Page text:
A new book from CCH Canada is a valuable addition to the financial reporting literature in Canada. iGAAP: IFRS for Canada is a comprehensive reference source to facilitate the conversion from Canadian GAAP to IFRS. It is detailed and comprehensive and consists of 2,850 pages.
The book is “intended as a comprehensive guide to International Financial Reporting Standards for readers with a working knowledge of Canadian GAAP”. It presupposes that Canadian reader will find it easier to understand IFRS from the perspective of Canadian GAAP. Of course it does assume that readers have a reasonable command of Canadian GAAP. This will be true for areas directly affecting your business or your clients business. It may not be true for other areas. This is not a showstopper since there is enough discussion to provide the main points and in any event you should be referring directly to both the Canadian GAAP source and the applicable IFRS references.
The volume is organized by financial statement topic area, but it also includes chapters on Insurance Contracts, Oil and Gas, Mining and Public Utilities.
The book is not intended to be a reference on “all things IFRS”. As the authors point out it is unlikely such a volume could exist. Even the Standards themselves need interpretation in the particular circumstances. It is not an authoritative source to be used as a bible, as the authors point out. It is an educational tool and is presented in that spirit.
The material in the book is essentially a Canadianized version of the Deloitte global firm material. Each chapter consists of the following elements:
Key requirements under IFRS
Interpretative commentary (detail depends on the subject)
Illustrative “real life” examples
Tailored introductory comments for Canadian Readers according to the authors: “These comments represent…best attempt to induce the reader into the mindset of the Standards, bring out the key concepts, organizing principles, connections with other aspects of IFRS, practical implications and again main differences with Canadian GAAP”
IFRS/Canadian GAAP difference points are highlighted in a box with a maple leaf beside it! (Of course, it’s all subject to the caution that the “devil is in the details”- there may be differences in particular fact situations)
The book contains valuable background on the IASB standard setting process itself. Chapter 45 “Research Financial Reporting Issues in IFRS” will be useful, as it provides a roadmap for researching IFRS problems and points out some of the pitfalls that you may encounter.
Who would find this book useful?
Preparers of financial statements in “publicly accountable” or other enterprises required to convert to IFRS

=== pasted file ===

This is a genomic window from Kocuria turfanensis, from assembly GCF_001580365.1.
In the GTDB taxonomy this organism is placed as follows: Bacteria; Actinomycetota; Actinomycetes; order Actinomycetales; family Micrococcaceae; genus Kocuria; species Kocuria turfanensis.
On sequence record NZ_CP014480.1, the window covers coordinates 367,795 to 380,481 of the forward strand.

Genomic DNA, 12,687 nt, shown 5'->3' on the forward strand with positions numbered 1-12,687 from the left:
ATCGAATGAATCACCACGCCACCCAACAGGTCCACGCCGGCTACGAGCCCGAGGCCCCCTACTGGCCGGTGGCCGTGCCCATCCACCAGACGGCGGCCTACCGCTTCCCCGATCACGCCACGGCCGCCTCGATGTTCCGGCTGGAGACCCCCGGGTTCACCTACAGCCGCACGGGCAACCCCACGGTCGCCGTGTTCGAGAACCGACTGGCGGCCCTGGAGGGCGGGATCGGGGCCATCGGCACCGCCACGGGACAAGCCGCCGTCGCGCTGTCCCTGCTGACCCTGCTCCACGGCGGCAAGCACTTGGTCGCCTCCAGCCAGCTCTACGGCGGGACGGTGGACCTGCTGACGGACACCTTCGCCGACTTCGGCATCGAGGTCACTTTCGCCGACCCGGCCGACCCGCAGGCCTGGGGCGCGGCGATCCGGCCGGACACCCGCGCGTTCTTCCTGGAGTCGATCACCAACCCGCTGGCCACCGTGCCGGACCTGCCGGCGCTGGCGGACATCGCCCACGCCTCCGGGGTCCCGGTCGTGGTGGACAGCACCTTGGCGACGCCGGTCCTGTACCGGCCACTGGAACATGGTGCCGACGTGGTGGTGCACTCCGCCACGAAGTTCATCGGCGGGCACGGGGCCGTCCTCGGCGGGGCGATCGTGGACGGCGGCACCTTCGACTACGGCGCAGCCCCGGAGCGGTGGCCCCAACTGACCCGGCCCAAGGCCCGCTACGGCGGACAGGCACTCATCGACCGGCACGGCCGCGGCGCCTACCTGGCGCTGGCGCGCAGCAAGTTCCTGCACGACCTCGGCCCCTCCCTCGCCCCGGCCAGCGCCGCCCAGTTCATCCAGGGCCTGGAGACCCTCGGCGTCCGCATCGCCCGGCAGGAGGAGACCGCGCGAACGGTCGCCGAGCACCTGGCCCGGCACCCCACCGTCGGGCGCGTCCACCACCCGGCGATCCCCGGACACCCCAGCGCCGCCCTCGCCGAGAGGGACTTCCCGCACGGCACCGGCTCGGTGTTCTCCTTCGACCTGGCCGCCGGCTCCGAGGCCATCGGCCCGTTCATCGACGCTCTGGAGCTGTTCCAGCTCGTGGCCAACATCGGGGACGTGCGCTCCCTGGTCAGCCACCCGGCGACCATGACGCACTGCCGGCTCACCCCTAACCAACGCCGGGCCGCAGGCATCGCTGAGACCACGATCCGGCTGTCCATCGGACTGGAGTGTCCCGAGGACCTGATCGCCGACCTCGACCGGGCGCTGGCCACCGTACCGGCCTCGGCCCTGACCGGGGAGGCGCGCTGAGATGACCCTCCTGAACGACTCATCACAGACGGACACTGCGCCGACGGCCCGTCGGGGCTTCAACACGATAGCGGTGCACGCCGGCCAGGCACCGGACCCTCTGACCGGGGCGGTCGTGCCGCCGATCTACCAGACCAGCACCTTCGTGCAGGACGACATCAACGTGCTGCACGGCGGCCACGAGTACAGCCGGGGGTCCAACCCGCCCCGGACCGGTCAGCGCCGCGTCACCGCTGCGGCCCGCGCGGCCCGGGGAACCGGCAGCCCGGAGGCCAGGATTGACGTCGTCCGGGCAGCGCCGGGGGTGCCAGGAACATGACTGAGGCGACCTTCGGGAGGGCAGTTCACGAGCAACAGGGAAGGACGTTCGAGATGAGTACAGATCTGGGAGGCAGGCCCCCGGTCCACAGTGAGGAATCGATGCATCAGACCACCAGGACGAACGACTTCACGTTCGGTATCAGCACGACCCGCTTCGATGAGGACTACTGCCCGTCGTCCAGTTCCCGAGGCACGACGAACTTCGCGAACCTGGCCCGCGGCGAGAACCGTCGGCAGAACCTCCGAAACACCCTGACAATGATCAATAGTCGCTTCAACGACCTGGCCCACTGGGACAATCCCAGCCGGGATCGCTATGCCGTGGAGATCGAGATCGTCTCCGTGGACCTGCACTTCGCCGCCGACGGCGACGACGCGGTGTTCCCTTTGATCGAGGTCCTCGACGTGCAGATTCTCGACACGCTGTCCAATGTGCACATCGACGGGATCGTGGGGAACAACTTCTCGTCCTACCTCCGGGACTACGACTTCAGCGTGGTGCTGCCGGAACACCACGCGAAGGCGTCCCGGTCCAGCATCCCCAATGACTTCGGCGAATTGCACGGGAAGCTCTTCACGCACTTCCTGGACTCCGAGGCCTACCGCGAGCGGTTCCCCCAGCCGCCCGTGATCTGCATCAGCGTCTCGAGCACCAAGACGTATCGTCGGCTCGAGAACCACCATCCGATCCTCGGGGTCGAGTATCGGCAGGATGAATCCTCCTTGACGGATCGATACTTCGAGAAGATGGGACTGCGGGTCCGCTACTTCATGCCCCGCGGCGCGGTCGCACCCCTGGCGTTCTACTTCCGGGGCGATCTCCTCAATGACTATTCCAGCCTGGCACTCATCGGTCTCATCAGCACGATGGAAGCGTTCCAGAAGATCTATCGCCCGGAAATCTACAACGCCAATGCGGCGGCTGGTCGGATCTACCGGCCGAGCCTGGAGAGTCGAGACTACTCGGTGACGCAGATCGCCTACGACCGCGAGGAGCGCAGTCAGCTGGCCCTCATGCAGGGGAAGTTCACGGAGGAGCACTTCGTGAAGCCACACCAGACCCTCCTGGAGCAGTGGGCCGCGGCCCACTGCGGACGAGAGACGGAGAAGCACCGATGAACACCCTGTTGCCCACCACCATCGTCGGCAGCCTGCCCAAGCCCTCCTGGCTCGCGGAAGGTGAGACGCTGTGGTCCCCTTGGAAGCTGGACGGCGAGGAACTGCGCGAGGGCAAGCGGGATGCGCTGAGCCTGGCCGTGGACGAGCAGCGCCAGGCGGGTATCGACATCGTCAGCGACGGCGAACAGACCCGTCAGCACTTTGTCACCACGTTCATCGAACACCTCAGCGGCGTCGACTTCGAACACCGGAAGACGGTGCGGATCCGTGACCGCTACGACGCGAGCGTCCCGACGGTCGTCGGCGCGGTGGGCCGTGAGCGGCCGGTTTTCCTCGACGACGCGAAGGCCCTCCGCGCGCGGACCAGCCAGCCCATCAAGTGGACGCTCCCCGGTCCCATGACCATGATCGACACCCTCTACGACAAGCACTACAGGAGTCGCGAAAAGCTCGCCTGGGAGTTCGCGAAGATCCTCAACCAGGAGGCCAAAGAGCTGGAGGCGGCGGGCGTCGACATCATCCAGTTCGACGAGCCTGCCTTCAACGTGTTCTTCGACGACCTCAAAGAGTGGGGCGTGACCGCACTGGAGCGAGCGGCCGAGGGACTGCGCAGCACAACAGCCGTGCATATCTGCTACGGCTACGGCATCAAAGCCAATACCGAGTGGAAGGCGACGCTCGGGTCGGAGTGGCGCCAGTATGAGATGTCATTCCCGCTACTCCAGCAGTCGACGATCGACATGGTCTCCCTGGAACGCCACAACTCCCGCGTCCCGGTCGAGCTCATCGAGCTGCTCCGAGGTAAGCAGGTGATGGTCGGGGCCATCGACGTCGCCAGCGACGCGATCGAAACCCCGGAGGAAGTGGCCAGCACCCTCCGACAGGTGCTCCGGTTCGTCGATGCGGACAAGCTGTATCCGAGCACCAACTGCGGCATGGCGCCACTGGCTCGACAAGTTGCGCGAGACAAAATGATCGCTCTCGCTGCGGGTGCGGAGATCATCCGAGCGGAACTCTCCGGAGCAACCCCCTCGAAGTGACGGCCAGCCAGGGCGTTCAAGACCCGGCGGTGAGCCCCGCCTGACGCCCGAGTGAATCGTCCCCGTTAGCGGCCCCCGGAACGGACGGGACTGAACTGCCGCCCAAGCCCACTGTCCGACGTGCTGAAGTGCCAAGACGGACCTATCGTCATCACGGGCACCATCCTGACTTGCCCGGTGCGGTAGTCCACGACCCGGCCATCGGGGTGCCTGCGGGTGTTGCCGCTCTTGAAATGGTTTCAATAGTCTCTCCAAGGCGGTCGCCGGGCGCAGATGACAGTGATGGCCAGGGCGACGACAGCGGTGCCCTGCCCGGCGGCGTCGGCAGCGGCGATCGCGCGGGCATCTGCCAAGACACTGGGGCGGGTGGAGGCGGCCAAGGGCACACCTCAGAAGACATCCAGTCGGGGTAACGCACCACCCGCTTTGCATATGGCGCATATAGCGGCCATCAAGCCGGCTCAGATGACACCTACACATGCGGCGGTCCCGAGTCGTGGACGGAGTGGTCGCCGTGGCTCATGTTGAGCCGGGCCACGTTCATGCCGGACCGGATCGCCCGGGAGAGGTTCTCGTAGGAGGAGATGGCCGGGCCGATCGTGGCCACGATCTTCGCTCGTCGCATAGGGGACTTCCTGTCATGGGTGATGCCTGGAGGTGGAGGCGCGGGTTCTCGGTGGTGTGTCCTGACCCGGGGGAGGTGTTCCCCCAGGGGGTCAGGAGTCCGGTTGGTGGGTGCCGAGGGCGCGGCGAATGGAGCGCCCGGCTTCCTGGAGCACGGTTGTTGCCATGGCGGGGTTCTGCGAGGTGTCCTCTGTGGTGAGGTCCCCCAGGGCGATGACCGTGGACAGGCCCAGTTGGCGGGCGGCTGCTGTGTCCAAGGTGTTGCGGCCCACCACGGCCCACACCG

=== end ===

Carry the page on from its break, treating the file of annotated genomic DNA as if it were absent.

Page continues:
Preparers in other companies that might wish to follow IFRS voluntarily
Independent consultants who are involved in delivering IFRS services
Newly minted IFRS experts who will work full or part time on IFRS projects
Qualified accountants who wish to supplement other learning with a reference source
Auditors of affected companies
Regulators of affected organizations
Board and Audit Committee members who want to start to get into the details
The book is not designed for non Canadians, except perhaps those that have subsidiaries in Canada or who are investing in Canada. If you are a US IFRS expert there may be some interesting points you could glean from the book. However, it is not intended for that purpose of course.
The book is not written from the direct perspective of securities analysts but it would be useful for analysts who want to get down and dirty with IFRS. Many analysts have begun this journey already.
It is not written as a university textbook, at least in the traditional sense. I could see it being useful as supplementary material in upper intermediate or advanced courses. At $250 the price might be prohibitive for this purpose.
One of my colleagues, a senior financial executive, commented to me that she found the book to be useful from a practical perspective. I agree with that assessment.
I test drove the book on a couple of my projects and found the material easy to find and it stimulated further thought and analysis. The book is an element in the arsenal and not a substitute for reading the standards. You should get used to reading IFRSs without reference to Canadian GAAP if you can.
I was surprised at the omission of a Chapter on “Biological Assets” (see IAS 41). This was omitted intentionally. I would like to see a chapter in a future edition as this material is a new to Canadians (we have no direct equivalent) and some entities are affected by these standards.
The usefulness of the book might be enhanced with searchable text, provided that copyright can be addressed. Some IFRS/US GAAP books have a feature providing a book/CD combination. The downside is the risk that users can take material out of context. A little knowledge can be a dangerous thing indeed!
A web based version of the book will be available around Christmas time. This service will provide real time updates. There are no plans for a searchable text.
All in all I give the book an eight to nine out of ten. Well done to the authors Dr. Peter Chant FCA and John Hughes CA and all the other Deloitte contributors to the book.
Where can you get the book?
The book can be obtained directly from CCH or certain independent booksellers. It will not be available from Indigo or Amazon.
I was provided a review copy but received no compensation for this review.